Bill O’Reilly’s $25 million “departure package” from Fox News recently put severance agreements back in the public limelight. However, well before the O’Reilly saga began, severance agreements have been the focus of increasing judicial and agency scrutiny. That scrutiny has included new challenges to many traditional severance clauses and the enforceability of many “standard” severance agreements. Given these developments, HR professionals should exercise extreme caution when drafting severance agreements, even if the agreement does not involve the type of dollars offered to Mr. O’Reilly. The last thing an employer wants to learn, after paying out severance to an outgoing employee, is that the legal waiver, or any other critical portion of the severance agreement, is invalid.

The following is a summary of recent developments affecting key severance agreement clauses.

  • Challenges to Legal Waivers. A fundamental aspect of severance agreements is the employee’s agreement to waive any legal claims or damages against the employer in exchange for the money or other benefits received. Historically, there have been three general limitations on the provisions of legal waivers contained in severance agreements. First, the waivers cannot release future claims or actions arising after the employee signs the agreement. Second, the waivers cannot release certain types of claims without third-party approval (such as a worker’s compensation claim). Third, the waivers cannot prevent an employee from filing a claim with certain agencies (such as the Equal Employment Opportunity Commission), although the waivers can preclude the employee from recovering damages from any claim they might file with those agencies.

These historic limitations are now being expanded, which in turn has narrowed the scope of protections available to employers who offer severance agreements. For example, some laws provide financial rewards to whistle blowers and others who come forward to report unlawful actions on the part of their employer or former employer. The Securities and Exchange Commission has declared that severance agreements which require the employee to waive receipt of such financial rewards are unlawful and subject to civil penalties. In August, 2016, the SEC issued significant penalties against two employers whose severance agreements contained overbroad legal waivers. See: In the Matter of Health Net, Inc. (8/16/16) ($340,000.00 penalty) and In the Matter of BlueLinx Holdings, Inc. (8/10/16) ($265,000.00 penalty).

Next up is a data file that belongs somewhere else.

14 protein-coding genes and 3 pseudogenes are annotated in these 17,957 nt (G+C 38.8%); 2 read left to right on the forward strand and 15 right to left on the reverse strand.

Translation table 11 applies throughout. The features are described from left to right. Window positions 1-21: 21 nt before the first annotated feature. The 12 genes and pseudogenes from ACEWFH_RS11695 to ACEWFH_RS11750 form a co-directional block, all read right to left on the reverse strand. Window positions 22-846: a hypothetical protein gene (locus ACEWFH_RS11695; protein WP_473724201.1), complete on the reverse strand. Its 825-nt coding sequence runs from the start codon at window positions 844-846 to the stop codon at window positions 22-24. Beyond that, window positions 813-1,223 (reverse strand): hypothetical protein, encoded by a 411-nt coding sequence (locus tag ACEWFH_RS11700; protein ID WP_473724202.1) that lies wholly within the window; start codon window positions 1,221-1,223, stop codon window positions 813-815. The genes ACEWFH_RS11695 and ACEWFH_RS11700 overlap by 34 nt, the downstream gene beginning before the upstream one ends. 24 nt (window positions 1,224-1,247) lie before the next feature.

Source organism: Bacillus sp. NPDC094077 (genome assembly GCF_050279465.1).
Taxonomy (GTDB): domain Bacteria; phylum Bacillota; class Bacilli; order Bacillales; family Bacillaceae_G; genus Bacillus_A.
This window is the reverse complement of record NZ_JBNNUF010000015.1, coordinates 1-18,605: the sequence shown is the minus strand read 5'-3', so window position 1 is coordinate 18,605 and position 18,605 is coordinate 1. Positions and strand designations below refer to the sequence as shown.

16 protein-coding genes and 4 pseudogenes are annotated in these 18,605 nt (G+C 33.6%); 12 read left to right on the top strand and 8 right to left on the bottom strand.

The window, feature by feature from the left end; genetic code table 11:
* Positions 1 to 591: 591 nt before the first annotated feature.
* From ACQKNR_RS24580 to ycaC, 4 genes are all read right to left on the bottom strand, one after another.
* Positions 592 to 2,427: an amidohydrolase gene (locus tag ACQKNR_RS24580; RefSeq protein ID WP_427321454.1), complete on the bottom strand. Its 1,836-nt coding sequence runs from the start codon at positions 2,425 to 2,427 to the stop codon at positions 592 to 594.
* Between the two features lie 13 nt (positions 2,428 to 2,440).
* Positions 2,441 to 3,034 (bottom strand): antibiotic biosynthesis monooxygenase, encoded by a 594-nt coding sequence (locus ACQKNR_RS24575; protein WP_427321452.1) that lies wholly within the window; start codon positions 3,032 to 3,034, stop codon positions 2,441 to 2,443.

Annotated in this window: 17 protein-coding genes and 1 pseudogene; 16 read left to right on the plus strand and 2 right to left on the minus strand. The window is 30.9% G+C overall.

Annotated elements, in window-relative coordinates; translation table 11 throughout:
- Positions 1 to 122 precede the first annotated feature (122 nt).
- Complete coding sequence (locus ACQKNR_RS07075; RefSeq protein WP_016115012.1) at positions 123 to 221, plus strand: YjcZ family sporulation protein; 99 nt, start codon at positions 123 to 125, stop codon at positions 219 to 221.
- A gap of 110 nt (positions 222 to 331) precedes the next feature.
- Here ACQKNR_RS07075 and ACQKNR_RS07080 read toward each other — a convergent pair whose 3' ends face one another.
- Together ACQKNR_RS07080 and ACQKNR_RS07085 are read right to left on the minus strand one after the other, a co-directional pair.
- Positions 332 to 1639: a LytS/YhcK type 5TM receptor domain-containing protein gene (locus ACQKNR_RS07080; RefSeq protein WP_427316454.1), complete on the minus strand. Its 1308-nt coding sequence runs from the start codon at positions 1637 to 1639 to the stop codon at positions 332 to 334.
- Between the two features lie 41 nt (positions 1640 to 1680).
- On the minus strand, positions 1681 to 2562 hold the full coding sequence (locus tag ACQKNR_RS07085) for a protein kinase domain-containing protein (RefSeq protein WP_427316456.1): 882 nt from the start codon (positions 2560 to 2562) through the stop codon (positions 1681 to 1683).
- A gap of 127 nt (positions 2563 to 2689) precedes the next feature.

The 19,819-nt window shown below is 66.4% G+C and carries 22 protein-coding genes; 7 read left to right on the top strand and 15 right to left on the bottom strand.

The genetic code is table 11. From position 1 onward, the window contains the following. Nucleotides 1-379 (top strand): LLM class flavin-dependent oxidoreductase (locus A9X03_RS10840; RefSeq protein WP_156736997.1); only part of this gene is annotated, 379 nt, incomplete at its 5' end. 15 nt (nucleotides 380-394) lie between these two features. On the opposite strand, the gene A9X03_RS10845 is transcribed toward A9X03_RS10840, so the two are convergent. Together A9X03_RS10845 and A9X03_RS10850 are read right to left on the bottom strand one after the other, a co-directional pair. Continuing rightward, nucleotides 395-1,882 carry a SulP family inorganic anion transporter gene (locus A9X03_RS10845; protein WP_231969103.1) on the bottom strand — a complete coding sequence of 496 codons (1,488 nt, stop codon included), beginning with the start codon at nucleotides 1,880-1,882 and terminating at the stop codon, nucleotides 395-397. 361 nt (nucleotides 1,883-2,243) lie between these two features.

The Occupational Safety and Health Administration has taken a similar stance on severance agreements containing such “overbroad” legal waivers.

Not to be left out, the National Labor Relations Board has also expanded its scrutiny of legal waivers in severance agreements. The NLRB has declared that it is not necessarily bound by legal waivers in severance agreements, and that employees may still have the right to participate in Board charges filed on their behalf and receive the benefit of any remedies provided through those charges.

In addition to the increasing restrictions being imposed by federal agencies, HR professionals must also take into consideration growing lists of state laws governing legal waivers. For example, California Civil Code Section 1542 requires specific language be included to be effective to waive unknown claims.

  • Challenges to Non-Disparagement Clauses. Non-disparagement clauses are probably the second most common provision of a severance agreement. Employers believe that the departing employee, after accepting severance pay they were not otherwise owed, should not be entitled to bad-mouth their former employer, managers and coworkers on social medial sites or other public forums. Most employers have, therefore, been extremely surprised and disturbed by recent challenges being mounted against non-disparagement agreements. These challenges have arisen under a variety of settings.